A new trend is to use glass as a back sheet, but plastic back sheets will continue.

Fluoropolymer Materials

Fluoropolymers are of two types. The polyvinyl fluoride (PVF) and the poly vinylidene fluoride (PVDF). Most common representations of the two types of polymer materials are Tedlar, and Kynar. Tedlar is a trade name used by the US chemical giant company Dupont for its thermoplastic fluoropolymer material polyvinyl fluoride (PVF). Since Tedlar is covered by a patent owned by Dupont, only back sheets using Tedlar on the outside of PET can be called TPT.

Kynar is the trade name of another upcoming fluoropolymer. Kynar patent is owned by Arkema of Columbus in France (not Columbus In USA!). The chemical name is polyvinylidene fluoride.

Comparison Between Tedlar  (PVF) and Kynar (PVDF)

Tedlar by Dupont is not a new material. It came on the market in the 1950s. Originally it was developed a weather-proofing material and was used in a lot many other products other than the solar back sheets. An earlier trade name Teslar was later changed to Tedlar because of conflict with another German product. Dupont make very confident claims on their website. According to the material present there, a worldwide survey has revealed that Tedlar-based solar panels showed just 0.05% defect rate which was much lower than other types.

In comparison, they claim, PA types showed 45% defects. No such survey results were found about Kynar, but a neutral technical website named MakeItFrom.com does make a comparison between PVF and PVDF, which include Tedlar and Kynar respectively. According to this PVDF (Kynar) compares with PVF (Tedlar) 75 to 90 Mpa (unit of pressure) in Flexural Strength; 180 to 100 J/m in Impact strength; 49 to 65 MPa in Tensile Strength, 440 to 360 C in decomposition temperature, etc.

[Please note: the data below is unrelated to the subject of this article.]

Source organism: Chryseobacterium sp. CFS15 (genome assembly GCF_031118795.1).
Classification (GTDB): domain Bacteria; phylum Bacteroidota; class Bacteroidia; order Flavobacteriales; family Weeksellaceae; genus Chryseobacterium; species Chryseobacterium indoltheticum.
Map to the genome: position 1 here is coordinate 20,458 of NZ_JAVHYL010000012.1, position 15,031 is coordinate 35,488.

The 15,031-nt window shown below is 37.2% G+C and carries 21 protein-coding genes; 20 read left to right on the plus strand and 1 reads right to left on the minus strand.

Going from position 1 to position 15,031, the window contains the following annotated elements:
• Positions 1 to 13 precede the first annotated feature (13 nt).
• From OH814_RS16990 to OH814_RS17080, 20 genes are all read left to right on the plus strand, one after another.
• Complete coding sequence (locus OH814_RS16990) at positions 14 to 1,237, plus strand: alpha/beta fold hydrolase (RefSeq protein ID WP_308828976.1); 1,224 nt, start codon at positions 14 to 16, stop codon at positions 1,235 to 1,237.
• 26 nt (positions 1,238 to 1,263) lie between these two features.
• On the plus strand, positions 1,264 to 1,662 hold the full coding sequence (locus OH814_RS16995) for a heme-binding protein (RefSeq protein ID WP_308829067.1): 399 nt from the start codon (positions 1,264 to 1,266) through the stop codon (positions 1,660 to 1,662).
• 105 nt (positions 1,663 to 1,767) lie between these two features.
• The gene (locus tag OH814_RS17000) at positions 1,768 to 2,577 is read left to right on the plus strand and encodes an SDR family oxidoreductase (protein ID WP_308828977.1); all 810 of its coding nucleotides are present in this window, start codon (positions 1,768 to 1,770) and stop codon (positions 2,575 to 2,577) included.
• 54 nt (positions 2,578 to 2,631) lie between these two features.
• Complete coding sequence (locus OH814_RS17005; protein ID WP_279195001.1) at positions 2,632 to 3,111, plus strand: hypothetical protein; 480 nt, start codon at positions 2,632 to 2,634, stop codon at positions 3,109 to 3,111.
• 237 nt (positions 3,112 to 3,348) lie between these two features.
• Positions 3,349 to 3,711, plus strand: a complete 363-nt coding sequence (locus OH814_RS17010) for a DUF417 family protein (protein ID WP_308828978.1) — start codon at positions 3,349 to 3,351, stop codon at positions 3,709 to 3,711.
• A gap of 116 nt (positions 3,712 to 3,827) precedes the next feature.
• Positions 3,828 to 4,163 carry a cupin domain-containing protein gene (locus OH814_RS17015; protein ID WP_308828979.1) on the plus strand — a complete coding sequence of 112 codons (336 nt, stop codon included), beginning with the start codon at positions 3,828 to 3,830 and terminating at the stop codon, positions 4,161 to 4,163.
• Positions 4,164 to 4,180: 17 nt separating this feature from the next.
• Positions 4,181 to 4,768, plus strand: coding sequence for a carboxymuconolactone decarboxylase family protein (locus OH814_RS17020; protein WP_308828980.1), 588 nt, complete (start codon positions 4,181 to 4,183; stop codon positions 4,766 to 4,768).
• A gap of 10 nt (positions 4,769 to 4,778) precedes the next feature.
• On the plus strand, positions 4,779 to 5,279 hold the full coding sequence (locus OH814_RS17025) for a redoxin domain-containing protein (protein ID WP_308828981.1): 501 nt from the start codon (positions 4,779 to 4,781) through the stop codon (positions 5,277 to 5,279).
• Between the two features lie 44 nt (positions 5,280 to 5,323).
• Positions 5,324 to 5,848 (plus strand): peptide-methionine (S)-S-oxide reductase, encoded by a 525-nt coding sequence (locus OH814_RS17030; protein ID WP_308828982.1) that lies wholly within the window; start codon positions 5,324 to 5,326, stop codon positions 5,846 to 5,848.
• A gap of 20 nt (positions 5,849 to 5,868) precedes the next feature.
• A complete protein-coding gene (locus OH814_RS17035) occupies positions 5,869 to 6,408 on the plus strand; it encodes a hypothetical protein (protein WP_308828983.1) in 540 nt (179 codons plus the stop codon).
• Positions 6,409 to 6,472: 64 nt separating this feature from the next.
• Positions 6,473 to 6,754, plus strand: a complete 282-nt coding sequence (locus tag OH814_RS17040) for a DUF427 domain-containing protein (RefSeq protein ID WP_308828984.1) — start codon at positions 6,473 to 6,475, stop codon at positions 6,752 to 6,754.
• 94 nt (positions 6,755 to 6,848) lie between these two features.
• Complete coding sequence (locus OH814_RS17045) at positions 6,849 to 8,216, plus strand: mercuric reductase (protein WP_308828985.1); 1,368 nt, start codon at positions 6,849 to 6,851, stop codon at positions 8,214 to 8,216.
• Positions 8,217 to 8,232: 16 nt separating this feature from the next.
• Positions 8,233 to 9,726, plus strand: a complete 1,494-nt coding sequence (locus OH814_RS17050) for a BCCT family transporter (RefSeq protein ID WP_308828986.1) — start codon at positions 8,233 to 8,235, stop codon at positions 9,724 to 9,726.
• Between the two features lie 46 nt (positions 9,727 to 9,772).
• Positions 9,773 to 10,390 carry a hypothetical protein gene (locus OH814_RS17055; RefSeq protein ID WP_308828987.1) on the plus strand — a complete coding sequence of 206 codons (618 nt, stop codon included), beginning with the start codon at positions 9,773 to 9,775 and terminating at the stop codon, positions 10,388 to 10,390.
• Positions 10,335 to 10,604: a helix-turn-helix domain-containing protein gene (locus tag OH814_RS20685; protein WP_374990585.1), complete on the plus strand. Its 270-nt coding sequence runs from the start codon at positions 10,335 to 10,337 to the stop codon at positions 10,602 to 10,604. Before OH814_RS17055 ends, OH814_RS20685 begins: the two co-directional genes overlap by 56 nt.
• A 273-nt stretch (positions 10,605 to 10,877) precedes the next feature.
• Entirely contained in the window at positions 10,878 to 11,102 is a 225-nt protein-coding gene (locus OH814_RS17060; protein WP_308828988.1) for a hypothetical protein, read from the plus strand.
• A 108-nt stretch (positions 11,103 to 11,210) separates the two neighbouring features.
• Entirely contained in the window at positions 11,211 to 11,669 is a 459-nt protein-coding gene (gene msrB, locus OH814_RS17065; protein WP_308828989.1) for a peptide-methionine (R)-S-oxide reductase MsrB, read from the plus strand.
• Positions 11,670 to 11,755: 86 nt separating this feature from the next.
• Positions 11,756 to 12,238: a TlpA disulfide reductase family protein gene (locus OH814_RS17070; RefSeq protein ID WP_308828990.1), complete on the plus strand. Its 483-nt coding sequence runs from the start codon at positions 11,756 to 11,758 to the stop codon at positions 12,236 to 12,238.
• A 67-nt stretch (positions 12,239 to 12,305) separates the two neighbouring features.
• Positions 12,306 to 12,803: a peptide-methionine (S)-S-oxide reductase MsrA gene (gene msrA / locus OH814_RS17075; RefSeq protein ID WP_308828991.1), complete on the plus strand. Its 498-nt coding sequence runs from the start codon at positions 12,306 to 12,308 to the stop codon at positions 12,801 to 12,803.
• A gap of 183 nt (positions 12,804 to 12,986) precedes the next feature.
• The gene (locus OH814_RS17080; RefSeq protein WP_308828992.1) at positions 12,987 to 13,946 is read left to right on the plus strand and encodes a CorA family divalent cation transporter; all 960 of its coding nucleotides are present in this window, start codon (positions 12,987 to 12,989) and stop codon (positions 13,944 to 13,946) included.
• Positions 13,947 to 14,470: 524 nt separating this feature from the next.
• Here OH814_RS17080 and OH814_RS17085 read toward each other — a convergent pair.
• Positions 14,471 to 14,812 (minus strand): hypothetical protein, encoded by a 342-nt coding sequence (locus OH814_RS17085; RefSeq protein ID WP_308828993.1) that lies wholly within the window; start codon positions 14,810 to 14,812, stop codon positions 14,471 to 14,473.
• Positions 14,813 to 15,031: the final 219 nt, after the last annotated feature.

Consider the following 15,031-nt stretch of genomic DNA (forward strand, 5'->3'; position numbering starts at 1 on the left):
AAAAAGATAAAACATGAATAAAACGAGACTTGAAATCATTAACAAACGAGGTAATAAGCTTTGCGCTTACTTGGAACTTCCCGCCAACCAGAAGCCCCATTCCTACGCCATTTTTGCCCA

While Tedlar seems to be comparatively superior to Kynar, the fact that increasing demand for PV panels creates a price and availability pressure on Tedlar, and a close alternative is welcomed by the market.

 

BACKSHEET EVOLUTION

Film constructions consisting of three layers are primarily used for photovoltaic backsheets and have been used in one form or another since the early 1960s, when Dupont’s Tedlar (polyvinyl fluoride) was the film of choice. Tedlar was first developed as a residential siding material, where it was shown to be able to withstand all of the elemental challenges of the outdoors and quickly became the “go-to” film for backsheet applications (along with a 25-year warranty). The evolution of these backsheet constructions started with a film sandwich, so to speak, consisting of two layers of the Tedlar material with a layer of PET in between. While it was thought that two layers were better than one, it also proved to be more difficult to engineer and more expensive to produce.

Eventually, fluoropolymer and non-fluoropolymer materials were tested and found to be highly effective in both single and double fluoropolymer constructions. Arkema offers a fluoropolymer called Kynar that offers equal performance to the increasingly-hard-to-obtain Tedlar. While Kynar has been providing surface protection with impressive longevity for over 40 years, it rapidly proved a popular alternative in both single- and double-layer constructions.

Higher demand for backsheets means an increase in the demand for higher performing, less costly materials. Some of the available films include:

  • Double fluoropolymer—Generally constructed of two layers of either Tedlar or two layers of Kynar, such as (Kynar-PET-Kynar)  it not only tops the performance charts, but the price list as well. As mentioned, both Tedlar and Kynar are similar in performance, while Kynar is more readily available.
  • Single fluoropolymer—The construction choice of most major applications, it consists generally of one layer of either Tedlar or Kynar and still provides excellent durability and performance.
  • Non-fluoropolymer—Cost-effective and durable, it is able to support varying warranties and is the affordable option to fluoropolymer. It is quickly gaining in popularity as manufacturers seek more economical alternatives.